And I suspect I’ll continue to zig and zag my way through life. It’s more interesting that way, which is a good enough reason. But maybe in some non-Euclidean universe out there, it’s also a shortcut.
I think you invented calculus
Me, I would just go the route that gave me the fewest left turns. I hate left turns.
I loved this post, Naomi. I’m a zig-zagger — not with the idea of taking short cuts, but more from satisfying curiousity (wonder what’s down this street….) But I found all those arguments above simply dazzling. And your kids sound dazzling, too!
Thanks! And I’m beginning to wonder if the penchant for zigzagging correlates at all with gender….
Why not just use a stop watch, and see which ever one is faster than the other?
Love this, Naomi. I’m also a zig zagger and (sigh) fear that I always will be. Here’s to not sticking to the straight and narrow…
For what it’s worth, Naomi, I’ll give you that you are wrong about the math problem but you may still be right about biking to the veggie stand. It all depends on whether you go straight down the streets and make right angle turns or you cut corners and angle you way down the streets. You see, if you angle your way down each of two long streets you don”t save a lot compared to the length of the street (a small percentage). If you angle your way down each of ten short streets, however, then the angles become greater and the distance savings goes up as well.
Think of solving the problem first by putting all the horizontal streets together and then all the vertical streets. The first adds up to AB in your diagram, and the second to BC. Now add width to each street. To make it extreme, assume the width of all horizontal streets is AB/10 and the width of all vertical streets is BC/10, where street lengths are all measured from the middle of an intersection to the middle of the next intersection. Also assume that you always travel from one extreme corner to another, making a diagonal across the street. (Don’t do this in real life 🙂 Finally, assume the zigzag route is made up of 5 equal zigzags.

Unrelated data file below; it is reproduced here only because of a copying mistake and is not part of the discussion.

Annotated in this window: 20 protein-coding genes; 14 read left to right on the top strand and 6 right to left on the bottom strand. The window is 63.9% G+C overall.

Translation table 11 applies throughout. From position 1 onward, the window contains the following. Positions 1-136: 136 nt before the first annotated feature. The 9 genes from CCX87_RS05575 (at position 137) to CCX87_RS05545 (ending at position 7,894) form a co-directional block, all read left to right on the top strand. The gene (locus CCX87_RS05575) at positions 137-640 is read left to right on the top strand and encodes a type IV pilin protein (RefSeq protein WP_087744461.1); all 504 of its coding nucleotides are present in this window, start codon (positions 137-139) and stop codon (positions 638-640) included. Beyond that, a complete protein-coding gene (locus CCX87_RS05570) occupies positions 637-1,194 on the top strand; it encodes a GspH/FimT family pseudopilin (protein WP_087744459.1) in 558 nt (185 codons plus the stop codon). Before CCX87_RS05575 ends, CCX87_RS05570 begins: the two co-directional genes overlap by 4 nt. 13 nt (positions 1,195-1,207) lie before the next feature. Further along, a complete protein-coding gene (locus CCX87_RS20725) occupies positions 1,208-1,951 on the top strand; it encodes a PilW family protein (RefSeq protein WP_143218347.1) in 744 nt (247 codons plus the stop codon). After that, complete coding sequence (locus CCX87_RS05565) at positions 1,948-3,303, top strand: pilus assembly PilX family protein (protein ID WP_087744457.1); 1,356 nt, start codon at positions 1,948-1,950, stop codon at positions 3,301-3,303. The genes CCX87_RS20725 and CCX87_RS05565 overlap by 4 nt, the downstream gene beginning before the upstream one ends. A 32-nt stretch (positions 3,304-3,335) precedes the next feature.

In this case, you never travel horizontally or vertically. Rather, you always travel at an angle. Furthermore, it’s always the same angle. So you can get the total but adding up the segments in the same way.
The AB – BC route is now root((AB-AB/10)^2 + (AB/10)^2) + root((BC-BC/10)^2 + (BC/10)^2)). If AB = BC = 10, this makes the AB-BC route = 2*(root(82)), which is very close to 18.
The zigzag route is now 5*(root((AB/5-AB/10)^2 + (AB/10)^2) + 5*(root(BC/5-BC/10)^2 + (BC/10)^2). If AB = BC = 10, this makes the zigzag route = 10*(root(2)), which is closer to 14.14.
Of course, this ends up being the length of the diagonal AC since you end up traveling that exact path given the numbers assumed. However, even with narrower streets and or fewer zigzags you will still save more distance following the zigzag path. For example, with only 2 zigzags, the zigzag route ends up as 2*(root((AB/2-AB/10)^2 + (AB/10)^2) + 2*(root(BC/2-BC/10)^2 + (BC/10)^2), which assuming AB=BC=10 gives 4*(root(17)), which is close to 16.
All of which is to say that your intuition may have been right even if your reasoning was flawed.
I love this, Chris. It puts a whole new “angle” on the problem! Watch out, Davis drivers & pedestrians. 🙂
Does your bike have an odometer?
No odometer. It’s just a running-errands-around-town bike. It hadn’t been a got-something-to-prove bike till Saturday!
As he probably already told you, Eliot is using something called taxi-cab geometry, and it is very interesting in the world of geometry and in the real world. May you enjoy whatever routes you take.
We did not know this term, Kathy, but were delighted to find, when we looked it up at Wikipedia, a graphic that is almost exactly like the one Julian made for me for this blog!
Naomi Williams, you are nothing short of being one of the most lovable human beings on the planet. Period.
Please, continue to use the word hypotenuse at will.
Back at you, Rae!